Kings Beach farmers market will relocate to nearby spot
The Kings Beach farmer’s market is moving down the street to a new lakefront home this summer.
The North Tahoe Public Utility District’s board of directors voted to host the summer fruit and vegetable event at the Kings Beach State Recreation Area, moving the market from its former location at the Coon Street parking lot.
Farmers will be setting up their stands on the lakeside sidewalk and a portion of the parking lot in front of the North Tahoe Conference Center.
The district and the market’s co-sponsor, the North Tahoe Business Association, hope the move from its former obscure location will boost the market’s visibility and vitality.
“Basically, we feel that this is almost a last effort to truly make our Kings Beach market successful and grow it,” said Executive Director Cheri Sprenger of the North Tahoe Business Association.
Last year was likely the Kings Beach market’s most challenging year, Sprenger said.
“Last year was definitely the smallest market we’ve seen in Kings Beach,” she said. “And it definitely shrunk throughout the season.”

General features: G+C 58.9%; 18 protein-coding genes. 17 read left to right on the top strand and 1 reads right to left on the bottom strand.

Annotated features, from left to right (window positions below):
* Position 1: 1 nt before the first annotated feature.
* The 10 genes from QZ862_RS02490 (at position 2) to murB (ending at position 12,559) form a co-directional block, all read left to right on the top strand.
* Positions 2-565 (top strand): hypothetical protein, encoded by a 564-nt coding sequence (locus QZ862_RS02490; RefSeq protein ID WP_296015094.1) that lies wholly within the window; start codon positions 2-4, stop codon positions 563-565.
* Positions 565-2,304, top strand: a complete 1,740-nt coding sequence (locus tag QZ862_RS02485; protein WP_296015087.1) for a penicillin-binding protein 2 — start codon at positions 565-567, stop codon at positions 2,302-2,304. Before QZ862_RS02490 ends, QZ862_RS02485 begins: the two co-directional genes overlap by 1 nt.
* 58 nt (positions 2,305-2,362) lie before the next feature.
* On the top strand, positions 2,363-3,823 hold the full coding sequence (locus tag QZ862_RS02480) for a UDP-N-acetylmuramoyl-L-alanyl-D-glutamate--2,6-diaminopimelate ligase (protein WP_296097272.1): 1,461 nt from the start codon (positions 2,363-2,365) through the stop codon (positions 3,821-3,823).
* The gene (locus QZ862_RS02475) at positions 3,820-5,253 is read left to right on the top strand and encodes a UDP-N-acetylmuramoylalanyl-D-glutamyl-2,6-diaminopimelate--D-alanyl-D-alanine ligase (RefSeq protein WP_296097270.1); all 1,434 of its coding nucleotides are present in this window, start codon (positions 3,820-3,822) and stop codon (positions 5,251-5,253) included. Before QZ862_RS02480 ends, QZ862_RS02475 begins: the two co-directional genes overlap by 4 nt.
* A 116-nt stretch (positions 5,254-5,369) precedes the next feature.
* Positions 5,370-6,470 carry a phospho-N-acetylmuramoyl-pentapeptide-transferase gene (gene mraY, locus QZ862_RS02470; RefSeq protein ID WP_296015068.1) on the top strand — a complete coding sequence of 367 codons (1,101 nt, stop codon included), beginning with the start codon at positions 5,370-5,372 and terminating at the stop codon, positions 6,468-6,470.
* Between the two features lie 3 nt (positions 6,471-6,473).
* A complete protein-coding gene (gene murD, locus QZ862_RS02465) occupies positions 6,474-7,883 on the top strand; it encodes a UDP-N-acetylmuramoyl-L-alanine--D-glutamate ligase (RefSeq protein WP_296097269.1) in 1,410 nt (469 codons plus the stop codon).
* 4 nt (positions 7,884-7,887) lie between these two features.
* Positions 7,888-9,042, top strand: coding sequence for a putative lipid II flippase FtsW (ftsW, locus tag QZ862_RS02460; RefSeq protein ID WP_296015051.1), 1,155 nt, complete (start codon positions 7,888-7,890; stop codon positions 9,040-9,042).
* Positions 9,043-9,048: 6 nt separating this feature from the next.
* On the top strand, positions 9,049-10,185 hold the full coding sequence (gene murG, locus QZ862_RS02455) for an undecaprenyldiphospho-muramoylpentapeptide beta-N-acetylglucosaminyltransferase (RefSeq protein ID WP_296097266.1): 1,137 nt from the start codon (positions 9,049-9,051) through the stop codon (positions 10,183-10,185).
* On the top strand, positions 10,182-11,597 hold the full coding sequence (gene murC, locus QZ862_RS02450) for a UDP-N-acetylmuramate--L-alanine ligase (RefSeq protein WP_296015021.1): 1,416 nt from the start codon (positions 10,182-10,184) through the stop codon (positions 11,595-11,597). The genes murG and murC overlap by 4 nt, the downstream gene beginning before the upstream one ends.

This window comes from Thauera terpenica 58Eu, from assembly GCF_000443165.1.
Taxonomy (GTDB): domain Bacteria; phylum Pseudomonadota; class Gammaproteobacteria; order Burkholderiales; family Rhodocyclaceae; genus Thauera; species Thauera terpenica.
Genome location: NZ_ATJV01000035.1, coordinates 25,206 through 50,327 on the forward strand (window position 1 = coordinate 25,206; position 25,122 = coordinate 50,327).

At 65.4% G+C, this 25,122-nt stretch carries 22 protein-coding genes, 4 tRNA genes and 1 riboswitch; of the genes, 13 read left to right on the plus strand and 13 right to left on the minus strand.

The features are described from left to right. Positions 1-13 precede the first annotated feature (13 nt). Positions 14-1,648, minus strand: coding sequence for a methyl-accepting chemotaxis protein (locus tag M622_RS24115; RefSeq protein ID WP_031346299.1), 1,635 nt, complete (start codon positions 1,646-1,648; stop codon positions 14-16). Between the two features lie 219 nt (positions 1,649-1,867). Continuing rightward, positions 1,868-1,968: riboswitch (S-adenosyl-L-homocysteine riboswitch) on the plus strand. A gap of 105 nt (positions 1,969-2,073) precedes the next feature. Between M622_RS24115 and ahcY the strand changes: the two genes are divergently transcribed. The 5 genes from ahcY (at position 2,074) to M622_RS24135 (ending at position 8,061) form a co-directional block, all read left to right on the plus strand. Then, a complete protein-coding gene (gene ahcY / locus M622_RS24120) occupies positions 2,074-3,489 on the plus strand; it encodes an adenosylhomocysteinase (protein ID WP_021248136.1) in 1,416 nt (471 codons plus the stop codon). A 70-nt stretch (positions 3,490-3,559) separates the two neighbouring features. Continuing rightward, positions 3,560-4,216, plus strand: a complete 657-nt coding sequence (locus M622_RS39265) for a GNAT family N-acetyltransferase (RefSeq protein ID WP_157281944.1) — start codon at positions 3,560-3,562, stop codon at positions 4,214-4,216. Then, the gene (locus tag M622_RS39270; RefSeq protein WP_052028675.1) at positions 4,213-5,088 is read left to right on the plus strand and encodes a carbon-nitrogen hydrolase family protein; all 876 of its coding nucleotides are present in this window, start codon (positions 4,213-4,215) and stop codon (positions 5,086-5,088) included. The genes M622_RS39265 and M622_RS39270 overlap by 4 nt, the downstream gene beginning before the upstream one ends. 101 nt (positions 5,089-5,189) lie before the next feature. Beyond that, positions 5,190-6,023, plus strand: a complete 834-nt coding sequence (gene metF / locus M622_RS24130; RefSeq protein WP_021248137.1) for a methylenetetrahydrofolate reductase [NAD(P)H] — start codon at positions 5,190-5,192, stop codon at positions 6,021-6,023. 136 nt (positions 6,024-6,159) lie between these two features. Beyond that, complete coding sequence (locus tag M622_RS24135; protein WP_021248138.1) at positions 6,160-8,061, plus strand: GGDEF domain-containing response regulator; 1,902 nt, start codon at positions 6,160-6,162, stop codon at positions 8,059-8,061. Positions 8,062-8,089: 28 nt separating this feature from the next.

Not only was the Coon Street lot shady and hidden, but conflicts arose between the market-goers and vendors and boats attempting to launch into the lake, said Kathy Long, the district’s Park and Facilities Manager.
“Last year, actually, we had a request to move [the farmer’s market], and that didn’t happen,” Long said. “This year, again, we had a request from the committee of the North Tahoe Business Association, with a specific site recommendation from them.”
Board Director Frank Mooney acknowledged the move would be beneficial to the market, but questioned its potential impact on parking revenues.
“I don’t think there’s any doubt that it’s a better location,” Mooney said. “However, I think the impact on our parking … I see it as a pretty big cost to us.”
District staff noted that Tuesday mornings, the day of the farmer’s market, are one of the parking lot’s least crowded days. The North Tahoe Business Association suggested a discounted-parking card that market-goers could purchase.
“I think this is what everyone wants, a fun outdoorsy thing to do in the summer,” said Director Sue Daniels. “This will be a venture of good will … I think it will benefit us in the end.”
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